Flight data recorder found at crash site

Flight data recorder found at crash site
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First Published: Tue, May 25 2010. 09 43 PM IST

Investigation boost: A DGCA official shows the black box of the plane. PTI
Investigation boost: A DGCA official shows the black box of the plane. PTI
Updated: Tue, May 25 2010. 09 43 PM IST
Bangalore: Authorities on Tuesday said they have recovered the black box of the Air India ExpressBoeing 737-800 flight that crashed on 22 May at Bajpe airport in Mangalore, killing 158 people.
Investigation boost: A DGCA official shows the black box of the plane. PTI
A team from the US National Transportation Safety Board (NTSB) arrived in Mangalore on Tuesday to assist Indian officials with the ongoing investigation to determine the cause of the crash. NTSB is an independent agency of the US government that investigates civil aviation accidents.
The black box, or digital flight data recorder (DFDR), contains critical data until the time of the crash about things such as altitude, engine thrust and gravitational forces encountered at the time of landing. Such information is often used to determine the cause of the crash.
“The DFDR, though apparently impacted by the crash, will be subjected to further tests for decoding and made available to the investigators,” a statement by the civil aviation ministry said.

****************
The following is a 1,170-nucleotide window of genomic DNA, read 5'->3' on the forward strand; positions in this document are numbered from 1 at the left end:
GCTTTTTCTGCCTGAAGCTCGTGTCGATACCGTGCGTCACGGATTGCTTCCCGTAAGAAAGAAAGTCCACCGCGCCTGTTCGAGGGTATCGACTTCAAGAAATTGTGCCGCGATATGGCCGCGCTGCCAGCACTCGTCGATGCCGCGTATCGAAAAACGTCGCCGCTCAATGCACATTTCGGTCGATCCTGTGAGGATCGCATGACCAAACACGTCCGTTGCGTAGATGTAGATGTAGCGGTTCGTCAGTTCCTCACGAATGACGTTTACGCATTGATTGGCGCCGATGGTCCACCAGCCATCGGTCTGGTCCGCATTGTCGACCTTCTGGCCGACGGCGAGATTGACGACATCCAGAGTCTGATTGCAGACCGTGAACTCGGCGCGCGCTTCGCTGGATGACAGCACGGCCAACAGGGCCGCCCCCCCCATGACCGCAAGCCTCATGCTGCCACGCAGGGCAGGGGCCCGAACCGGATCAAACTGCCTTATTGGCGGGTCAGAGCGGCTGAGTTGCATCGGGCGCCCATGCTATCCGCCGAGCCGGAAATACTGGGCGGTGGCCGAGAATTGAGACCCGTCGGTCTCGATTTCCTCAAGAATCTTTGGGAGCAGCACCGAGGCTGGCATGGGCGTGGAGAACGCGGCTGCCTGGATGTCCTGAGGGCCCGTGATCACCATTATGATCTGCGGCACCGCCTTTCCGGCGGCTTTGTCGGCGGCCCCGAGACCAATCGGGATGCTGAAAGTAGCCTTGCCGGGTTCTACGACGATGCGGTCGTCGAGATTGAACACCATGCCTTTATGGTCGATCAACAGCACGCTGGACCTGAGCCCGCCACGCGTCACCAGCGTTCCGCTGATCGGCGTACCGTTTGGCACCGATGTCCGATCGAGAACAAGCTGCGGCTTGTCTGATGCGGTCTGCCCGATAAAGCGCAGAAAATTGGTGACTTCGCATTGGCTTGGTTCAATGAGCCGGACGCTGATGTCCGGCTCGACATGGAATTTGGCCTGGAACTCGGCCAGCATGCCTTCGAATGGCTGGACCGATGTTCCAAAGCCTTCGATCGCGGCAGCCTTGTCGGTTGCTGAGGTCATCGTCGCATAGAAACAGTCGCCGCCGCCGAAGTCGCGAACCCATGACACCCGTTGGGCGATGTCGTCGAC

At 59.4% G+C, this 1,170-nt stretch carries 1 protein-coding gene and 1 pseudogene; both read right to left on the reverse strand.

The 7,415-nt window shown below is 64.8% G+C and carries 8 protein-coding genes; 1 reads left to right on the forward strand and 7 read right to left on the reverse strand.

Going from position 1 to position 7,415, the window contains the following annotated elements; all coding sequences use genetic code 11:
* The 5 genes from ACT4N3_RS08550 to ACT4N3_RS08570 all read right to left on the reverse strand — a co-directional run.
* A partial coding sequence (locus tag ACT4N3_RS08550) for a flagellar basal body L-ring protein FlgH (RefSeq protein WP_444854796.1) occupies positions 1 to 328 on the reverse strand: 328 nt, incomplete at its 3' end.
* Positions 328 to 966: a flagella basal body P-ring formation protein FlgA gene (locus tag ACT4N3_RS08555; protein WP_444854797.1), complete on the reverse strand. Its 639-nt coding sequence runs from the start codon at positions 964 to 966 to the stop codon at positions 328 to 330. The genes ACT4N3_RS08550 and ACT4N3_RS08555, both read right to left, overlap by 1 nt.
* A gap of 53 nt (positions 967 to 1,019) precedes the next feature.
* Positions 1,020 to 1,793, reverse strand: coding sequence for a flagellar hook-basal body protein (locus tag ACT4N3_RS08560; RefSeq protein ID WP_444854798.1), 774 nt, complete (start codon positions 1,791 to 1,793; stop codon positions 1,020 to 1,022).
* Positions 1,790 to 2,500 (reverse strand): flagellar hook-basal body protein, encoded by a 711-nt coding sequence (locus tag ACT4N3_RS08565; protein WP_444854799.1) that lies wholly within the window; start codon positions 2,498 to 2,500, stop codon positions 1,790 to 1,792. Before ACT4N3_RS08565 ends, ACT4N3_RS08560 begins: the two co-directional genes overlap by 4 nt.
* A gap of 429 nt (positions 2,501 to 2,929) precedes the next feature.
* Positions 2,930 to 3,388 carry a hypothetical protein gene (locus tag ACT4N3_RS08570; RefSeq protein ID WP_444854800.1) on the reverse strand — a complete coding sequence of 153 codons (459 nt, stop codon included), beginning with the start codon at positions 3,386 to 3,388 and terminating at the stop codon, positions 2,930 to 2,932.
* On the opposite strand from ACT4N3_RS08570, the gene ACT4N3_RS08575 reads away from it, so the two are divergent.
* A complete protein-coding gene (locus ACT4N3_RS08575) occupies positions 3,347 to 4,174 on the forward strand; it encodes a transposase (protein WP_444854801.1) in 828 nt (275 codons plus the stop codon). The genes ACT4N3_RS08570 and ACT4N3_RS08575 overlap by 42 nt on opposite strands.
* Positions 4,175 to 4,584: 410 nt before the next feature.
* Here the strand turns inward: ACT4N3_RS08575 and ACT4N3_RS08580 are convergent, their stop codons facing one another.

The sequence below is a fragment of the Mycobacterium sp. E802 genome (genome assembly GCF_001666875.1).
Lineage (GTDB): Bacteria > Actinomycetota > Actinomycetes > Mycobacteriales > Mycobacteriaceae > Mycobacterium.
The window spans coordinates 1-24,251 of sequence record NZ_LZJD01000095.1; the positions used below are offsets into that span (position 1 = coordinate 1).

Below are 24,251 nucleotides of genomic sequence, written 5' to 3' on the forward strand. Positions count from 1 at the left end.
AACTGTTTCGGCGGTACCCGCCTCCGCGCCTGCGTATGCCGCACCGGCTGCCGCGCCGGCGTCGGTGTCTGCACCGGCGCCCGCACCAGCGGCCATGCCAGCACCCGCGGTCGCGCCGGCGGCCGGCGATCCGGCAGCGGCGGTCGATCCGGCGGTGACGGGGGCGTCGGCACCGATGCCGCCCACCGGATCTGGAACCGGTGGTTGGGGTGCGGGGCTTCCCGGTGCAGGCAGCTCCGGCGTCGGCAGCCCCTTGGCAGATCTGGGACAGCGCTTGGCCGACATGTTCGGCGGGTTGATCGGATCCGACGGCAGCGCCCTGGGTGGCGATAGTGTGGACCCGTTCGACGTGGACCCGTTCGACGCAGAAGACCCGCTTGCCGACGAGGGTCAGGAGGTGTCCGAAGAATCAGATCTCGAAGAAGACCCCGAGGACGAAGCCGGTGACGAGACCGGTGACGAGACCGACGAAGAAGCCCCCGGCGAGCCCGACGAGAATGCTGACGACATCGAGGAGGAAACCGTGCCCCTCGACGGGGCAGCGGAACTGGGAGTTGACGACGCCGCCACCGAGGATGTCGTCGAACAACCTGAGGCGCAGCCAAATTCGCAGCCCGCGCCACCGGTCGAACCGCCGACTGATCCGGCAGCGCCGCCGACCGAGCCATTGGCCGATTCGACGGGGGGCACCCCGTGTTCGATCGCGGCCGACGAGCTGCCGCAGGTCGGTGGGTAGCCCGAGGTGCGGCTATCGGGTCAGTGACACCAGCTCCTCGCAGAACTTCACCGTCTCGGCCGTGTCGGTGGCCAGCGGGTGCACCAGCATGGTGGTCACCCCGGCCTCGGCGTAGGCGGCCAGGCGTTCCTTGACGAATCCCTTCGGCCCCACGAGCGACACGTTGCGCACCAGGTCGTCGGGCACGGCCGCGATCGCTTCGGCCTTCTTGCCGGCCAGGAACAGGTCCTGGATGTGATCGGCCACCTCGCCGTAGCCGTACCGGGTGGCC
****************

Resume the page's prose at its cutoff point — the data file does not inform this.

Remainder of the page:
An analysis of the flight recorder will take about two weeks, an official said.
“It (the analysis) will throw light correctly. Till then, it’s all speculation,” said Peter Abraham, director of the Mangalore airport that is run by state-owned Airports Authority of India.
Indian investigators, with assistance from Air India and US-based Boeing Co., have also recovered the cockpit voice recorder that holds communication between the cockpit crew and the air traffic controller, and the digital flight data acquisition unit that provides some parameters of the plane’s operations. All three instruments will be examined at a New Delhi lab of airline regulator Directorate General of Civil Aviation.
On Saturday, the Air India Express flight from Dubai overshot the runway in Mangalore, hit a barricade and plunged into a ravine where it exploded, killing all but eight on board. The 8,000ft runway on top of a hill was opened four years ago, replacing a smaller 4,500ft runway.
Authorities have handed over most of the bodies of 158 victims, except 22, whose identities have not been confirmed. DNA samples of these victims have been sent to the Central Forensic Science Laboratory in Hyderabad.
“It will take three or four days to get the report,” said Mangalore police commissioner Seemant Kumar Singh.
raghu.k@livemint.com
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First Published: Tue, May 25 2010. 09 43 PM IST